28 Pages Posted: 20 Dec 2004 Last revised: 3 Oct 2015
Date Written: 2005
Determining the meaning of patent claims necessarily requires the judge to break the text of a claim into discrete elements or units of text corresponding to the elements or units that comprise the claimed invention - essentially, organizing the language of the claims into chunks or quanta of text. Define an element narrowly - limit it to a single word, say - and you will tend to narrow the resulting patent, because to prove infringement the patentee must show that each word has a corresponding structure in the accused device. By contrast, defining an element broadly tends to broaden the patent, because it permits the text to read on a greater range of accused devices.
For each discrete packet identified, the courts must determine the meaning of the constituent words. They can assign those words definitions that range from narrow, specific meanings to broad, general meanings. In determining the meaning of terms within a particular element, judges practicing patent claim interpretation are engaged in an exercise that to some degree resembles the famous levels of abstraction test articulated by Judge Learned Hand for analysis of infringement under copyright law's idea/expression doctrine.
There are no hard and fast standards in the law by which to make the right decision as to either the size of the textual element or the level of abstraction at which it will be evaluated. Indeed, the indeterminacy is so acute that courts generally don't acknowledge that they are even engaging in either inquiry. They define an element almost arbitrarily, and even when judges disagree as to the proper definition they can offer no principled basis for doing so. The problem may be worse than a simple failure to acknowledge subconscious decisions that affect the scope of a patent, however. This indeterminacy may well be inherent in the process of mapping words to things, as modern literary theorists suggest. While courts purport to rely on the ordinary or plain meaning of the words of a patent claim, there may simply be no such thing.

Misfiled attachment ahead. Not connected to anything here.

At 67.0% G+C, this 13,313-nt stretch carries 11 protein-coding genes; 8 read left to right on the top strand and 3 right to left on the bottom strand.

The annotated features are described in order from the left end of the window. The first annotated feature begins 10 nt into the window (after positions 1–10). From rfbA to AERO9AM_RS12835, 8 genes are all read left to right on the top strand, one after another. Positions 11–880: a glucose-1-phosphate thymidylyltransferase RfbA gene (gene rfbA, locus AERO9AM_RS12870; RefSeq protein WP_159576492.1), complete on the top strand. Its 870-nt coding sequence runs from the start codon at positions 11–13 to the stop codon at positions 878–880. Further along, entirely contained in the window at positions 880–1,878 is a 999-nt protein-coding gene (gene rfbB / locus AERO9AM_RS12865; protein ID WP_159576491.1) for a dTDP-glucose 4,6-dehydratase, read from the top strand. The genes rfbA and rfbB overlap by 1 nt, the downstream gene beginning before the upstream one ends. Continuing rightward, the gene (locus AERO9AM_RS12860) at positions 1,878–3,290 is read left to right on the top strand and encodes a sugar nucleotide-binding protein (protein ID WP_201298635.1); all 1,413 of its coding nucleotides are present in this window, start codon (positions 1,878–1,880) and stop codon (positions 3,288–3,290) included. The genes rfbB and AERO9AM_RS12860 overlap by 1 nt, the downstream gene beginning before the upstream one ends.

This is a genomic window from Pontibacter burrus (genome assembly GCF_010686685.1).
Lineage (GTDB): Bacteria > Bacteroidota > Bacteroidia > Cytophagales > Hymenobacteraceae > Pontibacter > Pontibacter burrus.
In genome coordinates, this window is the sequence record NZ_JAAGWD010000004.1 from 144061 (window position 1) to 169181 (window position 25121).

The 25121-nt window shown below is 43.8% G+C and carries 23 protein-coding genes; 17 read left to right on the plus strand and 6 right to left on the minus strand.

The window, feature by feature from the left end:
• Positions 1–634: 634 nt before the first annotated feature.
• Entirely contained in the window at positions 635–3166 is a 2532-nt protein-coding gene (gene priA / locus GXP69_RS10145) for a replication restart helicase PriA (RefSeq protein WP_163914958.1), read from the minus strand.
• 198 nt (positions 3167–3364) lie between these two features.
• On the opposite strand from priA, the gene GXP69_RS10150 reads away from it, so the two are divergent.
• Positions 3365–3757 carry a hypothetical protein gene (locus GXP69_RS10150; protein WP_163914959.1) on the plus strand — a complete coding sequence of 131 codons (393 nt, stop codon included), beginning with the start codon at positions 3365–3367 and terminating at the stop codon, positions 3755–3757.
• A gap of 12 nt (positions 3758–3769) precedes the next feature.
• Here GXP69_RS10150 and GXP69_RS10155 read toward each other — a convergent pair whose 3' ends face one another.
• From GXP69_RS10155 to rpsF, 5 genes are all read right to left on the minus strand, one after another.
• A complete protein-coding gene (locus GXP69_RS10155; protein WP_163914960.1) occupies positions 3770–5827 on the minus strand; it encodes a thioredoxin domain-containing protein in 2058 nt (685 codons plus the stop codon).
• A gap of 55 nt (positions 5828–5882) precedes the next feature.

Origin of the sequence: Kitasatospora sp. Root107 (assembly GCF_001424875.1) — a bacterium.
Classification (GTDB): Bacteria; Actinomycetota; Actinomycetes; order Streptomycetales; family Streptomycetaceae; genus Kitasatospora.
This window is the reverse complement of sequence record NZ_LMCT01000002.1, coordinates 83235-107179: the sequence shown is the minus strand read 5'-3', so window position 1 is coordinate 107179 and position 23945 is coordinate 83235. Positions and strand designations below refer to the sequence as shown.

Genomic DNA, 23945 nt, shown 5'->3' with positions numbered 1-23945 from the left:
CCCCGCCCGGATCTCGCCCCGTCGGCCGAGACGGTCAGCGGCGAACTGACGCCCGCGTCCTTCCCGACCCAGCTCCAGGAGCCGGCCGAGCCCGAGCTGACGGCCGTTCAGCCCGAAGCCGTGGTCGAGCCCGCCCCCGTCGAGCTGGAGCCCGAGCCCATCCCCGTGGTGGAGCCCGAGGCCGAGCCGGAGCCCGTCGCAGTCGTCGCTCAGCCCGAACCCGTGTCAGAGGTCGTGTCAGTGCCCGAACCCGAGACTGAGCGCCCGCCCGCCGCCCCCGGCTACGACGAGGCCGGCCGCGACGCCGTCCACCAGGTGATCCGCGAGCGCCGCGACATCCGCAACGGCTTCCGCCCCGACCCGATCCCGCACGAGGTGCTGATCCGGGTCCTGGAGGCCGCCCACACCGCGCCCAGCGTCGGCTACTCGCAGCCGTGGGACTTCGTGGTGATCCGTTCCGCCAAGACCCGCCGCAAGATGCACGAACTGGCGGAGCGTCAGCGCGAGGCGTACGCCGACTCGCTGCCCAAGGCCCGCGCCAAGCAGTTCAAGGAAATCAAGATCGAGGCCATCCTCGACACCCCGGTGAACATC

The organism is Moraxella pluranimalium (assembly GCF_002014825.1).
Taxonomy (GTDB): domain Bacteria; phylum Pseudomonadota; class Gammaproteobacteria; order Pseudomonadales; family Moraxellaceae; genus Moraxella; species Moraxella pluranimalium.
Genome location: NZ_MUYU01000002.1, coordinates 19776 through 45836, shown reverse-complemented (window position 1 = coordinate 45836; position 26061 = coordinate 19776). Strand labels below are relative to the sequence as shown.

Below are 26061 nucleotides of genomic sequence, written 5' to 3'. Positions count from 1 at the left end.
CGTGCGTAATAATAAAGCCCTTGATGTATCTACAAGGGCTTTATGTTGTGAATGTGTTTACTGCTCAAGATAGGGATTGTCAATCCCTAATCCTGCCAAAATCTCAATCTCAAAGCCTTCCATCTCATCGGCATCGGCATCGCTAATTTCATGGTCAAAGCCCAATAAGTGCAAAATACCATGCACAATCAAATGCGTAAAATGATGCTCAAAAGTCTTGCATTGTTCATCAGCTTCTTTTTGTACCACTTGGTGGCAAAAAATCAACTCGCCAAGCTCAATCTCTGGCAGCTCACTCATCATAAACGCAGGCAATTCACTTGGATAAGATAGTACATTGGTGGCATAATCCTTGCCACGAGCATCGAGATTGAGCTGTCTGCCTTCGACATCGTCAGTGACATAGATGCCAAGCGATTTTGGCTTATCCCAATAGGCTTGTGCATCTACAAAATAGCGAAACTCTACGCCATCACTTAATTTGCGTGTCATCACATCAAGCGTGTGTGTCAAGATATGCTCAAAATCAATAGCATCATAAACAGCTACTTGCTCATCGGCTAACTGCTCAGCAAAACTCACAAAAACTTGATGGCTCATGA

If we can't define the metes and bounds of the invention in any meaningful way, we might instead start with the patentee's invention itself, construing patent claims narrowly and in light of the actual invention when the claim terms are ambiguous. Courts could then supplement this narrower claim construction with a doctrine of equivalents analysis, which would permit them to decide how broadly to apply the principle of the invention.
Suggested Citation: Suggested Citation
Burk, Dan L. and Lemley, Mark A., Quantum Patent Mechanics (2005). Lewis & Clark Law Review, Vol. 9, p. 29, 2005 ; Stanford Public Law Working Paper No. 102. Available at SSRN: https://ssrn.com/abstract=628224 or http://dx.doi.org/10.2139/ssrn.628224
By Mark Lemley
By Mark Lemley